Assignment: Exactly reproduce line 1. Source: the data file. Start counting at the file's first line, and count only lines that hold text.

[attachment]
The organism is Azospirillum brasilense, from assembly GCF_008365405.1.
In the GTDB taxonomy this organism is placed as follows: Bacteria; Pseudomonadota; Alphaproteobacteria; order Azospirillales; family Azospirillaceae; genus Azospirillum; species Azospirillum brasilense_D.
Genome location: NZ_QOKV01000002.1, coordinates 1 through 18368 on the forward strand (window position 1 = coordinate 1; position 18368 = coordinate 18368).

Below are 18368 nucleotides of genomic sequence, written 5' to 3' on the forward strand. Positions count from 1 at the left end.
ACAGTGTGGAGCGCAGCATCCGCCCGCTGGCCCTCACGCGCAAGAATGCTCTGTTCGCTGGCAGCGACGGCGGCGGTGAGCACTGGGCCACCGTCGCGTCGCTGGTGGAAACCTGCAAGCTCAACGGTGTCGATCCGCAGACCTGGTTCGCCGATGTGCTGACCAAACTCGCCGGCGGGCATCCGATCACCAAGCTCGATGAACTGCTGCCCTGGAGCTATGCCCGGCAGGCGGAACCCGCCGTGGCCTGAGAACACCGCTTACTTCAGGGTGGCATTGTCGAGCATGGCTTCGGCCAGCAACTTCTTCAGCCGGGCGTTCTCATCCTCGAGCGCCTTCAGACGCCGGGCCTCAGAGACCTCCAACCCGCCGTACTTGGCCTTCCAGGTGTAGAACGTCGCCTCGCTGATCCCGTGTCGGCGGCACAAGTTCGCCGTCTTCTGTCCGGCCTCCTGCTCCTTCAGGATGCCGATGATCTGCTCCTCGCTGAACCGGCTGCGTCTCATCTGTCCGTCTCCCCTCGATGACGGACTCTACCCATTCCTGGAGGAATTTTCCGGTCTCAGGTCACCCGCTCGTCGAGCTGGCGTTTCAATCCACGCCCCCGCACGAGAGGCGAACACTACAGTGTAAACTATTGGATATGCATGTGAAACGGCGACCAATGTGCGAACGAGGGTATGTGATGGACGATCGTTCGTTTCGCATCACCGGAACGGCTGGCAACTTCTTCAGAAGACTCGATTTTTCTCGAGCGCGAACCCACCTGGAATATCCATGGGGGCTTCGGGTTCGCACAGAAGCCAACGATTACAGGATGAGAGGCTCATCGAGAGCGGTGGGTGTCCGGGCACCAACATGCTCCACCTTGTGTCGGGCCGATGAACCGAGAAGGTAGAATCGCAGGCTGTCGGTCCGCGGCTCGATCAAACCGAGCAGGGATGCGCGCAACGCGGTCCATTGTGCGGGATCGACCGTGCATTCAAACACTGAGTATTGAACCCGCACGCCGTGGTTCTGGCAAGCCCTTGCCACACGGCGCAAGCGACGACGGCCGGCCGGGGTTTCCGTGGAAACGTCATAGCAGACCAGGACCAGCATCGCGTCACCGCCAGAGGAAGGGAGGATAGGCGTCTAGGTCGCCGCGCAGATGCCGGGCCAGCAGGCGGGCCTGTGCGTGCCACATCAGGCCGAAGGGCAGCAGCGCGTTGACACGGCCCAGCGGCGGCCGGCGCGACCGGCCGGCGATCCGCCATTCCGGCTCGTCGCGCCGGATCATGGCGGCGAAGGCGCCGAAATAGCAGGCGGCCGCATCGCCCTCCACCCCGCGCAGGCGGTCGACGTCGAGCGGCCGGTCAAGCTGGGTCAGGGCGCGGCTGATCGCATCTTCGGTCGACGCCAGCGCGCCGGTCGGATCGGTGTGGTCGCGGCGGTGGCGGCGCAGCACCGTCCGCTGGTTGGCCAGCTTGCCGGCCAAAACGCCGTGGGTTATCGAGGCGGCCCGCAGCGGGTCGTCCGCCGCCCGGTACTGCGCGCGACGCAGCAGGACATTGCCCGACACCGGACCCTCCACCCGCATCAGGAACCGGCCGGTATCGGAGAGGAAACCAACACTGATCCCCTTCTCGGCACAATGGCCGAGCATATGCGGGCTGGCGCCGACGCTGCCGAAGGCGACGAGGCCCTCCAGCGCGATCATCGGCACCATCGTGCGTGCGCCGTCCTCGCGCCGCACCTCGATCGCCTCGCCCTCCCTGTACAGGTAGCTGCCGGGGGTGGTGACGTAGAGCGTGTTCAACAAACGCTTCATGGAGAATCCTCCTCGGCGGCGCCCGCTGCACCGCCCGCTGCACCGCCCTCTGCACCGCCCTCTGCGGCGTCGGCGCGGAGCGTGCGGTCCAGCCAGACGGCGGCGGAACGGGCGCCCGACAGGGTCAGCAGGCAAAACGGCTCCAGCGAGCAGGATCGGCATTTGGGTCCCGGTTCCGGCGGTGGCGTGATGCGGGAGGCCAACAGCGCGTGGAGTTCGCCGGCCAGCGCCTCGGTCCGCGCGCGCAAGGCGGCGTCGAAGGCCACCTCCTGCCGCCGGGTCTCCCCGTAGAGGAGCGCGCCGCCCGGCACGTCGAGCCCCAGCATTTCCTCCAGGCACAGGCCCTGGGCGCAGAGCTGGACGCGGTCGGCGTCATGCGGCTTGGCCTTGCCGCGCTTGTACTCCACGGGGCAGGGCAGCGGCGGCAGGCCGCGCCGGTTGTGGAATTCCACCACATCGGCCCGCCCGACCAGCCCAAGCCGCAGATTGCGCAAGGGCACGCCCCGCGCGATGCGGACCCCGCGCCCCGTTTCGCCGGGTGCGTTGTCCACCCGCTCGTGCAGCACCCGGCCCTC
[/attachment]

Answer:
The organism is Azospirillum brasilense, from assembly GCF_008365405.1.